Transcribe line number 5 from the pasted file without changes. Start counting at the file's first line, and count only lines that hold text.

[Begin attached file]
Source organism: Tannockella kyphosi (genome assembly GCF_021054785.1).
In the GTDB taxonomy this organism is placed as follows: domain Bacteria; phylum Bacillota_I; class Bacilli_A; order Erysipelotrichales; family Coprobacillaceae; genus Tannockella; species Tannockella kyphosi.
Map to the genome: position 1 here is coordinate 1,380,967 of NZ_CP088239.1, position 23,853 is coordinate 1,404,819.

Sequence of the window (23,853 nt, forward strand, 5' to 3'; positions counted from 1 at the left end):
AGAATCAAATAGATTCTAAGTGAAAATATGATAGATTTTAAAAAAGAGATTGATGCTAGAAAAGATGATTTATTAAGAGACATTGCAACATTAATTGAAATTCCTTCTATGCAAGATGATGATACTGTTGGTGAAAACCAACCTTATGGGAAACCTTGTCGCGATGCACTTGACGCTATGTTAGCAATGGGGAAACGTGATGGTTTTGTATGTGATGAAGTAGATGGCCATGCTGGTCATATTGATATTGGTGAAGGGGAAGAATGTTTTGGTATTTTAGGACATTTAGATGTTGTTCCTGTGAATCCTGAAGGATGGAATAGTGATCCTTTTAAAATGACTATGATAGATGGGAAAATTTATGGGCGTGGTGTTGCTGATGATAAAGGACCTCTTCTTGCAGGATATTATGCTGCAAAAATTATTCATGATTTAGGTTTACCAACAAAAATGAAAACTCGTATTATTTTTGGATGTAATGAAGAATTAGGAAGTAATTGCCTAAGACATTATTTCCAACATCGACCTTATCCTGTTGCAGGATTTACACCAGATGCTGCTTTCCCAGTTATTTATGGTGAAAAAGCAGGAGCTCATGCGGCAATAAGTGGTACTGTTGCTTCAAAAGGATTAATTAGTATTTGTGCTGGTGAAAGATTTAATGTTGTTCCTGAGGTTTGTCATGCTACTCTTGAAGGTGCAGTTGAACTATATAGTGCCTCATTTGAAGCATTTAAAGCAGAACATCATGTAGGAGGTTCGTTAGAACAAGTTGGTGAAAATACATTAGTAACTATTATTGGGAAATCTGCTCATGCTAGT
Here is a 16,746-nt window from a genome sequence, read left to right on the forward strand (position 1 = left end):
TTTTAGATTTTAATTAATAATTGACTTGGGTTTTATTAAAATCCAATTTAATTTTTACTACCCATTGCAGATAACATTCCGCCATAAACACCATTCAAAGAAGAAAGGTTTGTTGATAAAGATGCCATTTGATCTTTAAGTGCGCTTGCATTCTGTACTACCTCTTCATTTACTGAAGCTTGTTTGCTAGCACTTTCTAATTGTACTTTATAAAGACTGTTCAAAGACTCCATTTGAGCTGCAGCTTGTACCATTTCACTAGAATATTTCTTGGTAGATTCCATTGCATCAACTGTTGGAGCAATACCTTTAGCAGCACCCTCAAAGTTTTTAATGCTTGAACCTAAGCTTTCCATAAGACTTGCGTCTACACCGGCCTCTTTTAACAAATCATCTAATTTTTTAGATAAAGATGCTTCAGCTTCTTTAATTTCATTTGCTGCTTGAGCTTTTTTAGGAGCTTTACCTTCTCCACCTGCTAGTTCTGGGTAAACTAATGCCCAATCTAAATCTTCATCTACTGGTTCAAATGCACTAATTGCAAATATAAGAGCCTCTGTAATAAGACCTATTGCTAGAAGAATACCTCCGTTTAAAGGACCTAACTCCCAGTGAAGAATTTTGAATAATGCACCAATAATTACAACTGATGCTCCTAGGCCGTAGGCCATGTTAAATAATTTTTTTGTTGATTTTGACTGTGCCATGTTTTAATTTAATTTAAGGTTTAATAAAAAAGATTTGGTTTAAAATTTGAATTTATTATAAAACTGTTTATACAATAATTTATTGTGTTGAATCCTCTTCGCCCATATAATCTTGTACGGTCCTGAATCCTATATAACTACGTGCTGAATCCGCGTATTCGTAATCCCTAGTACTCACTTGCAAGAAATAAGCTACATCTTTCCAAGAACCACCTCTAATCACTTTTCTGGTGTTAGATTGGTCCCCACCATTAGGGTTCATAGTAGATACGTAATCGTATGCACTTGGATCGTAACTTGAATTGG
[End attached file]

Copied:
AGAATCAAATAGATTCTAAGTGAAAATATGATAGATTTTAAAAAAGAGATTGATGCTAGAAAAGATGATTTATTAAGAGACATTGCAACATTAATTGAAATTCCTTCTATGCAAGATGATGATACTGTTGGTGAAAACCAACCTTATGGGAAACCTTGTCGCGATGCACTTGACGCTATGTTAGCAATGGGGAAACGTGATGGTTTTGTATGTGATGAAGTAGATGGCCATGCTGGTCATATTGATATTGGTGAAGGGGAAGAATGTTTTGGTATTTTAGGACATTTAGATGTTGTTCCTGTGAATCCTGAAGGATGGAATAGTGATCCTTTTAAAATGACTATGATAGATGGGAAAATTTATGGGCGTGGTGTTGCTGATGATAAAGGACCTCTTCTTGCAGGATATTATGCTGCAAAAATTATTCATGATTTAGGTTTACCAACAAAAATGAAAACTCGTATTATTTTTGGATGTAATGAAGAATTAGGAAGTAATTGCCTAAGACATTATTTCCAACATCGACCTTATCCTGTTGCAGGATTTACACCAGATGCTGCTTTCCCAGTTATTTATGGTGAAAAAGCAGGAGCTCATGCGGCAATAAGTGGTACTGTTGCTTCAAAAGGATTAATTAGTATTTGTGCTGGTGAAAGATTTAATGTTGTTCCTGAGGTTTGTCATGCTACTCTTGAAGGTGCAGTTGAACTATATAGTGCCTCATTTGAAGCATTTAAAGCAGAACATCATGTAGGAGGTTCGTTAGAACAAGTTGGTGAAAATACATTAGTAACTATTATTGGGAAATCTGCTCATGCTAGT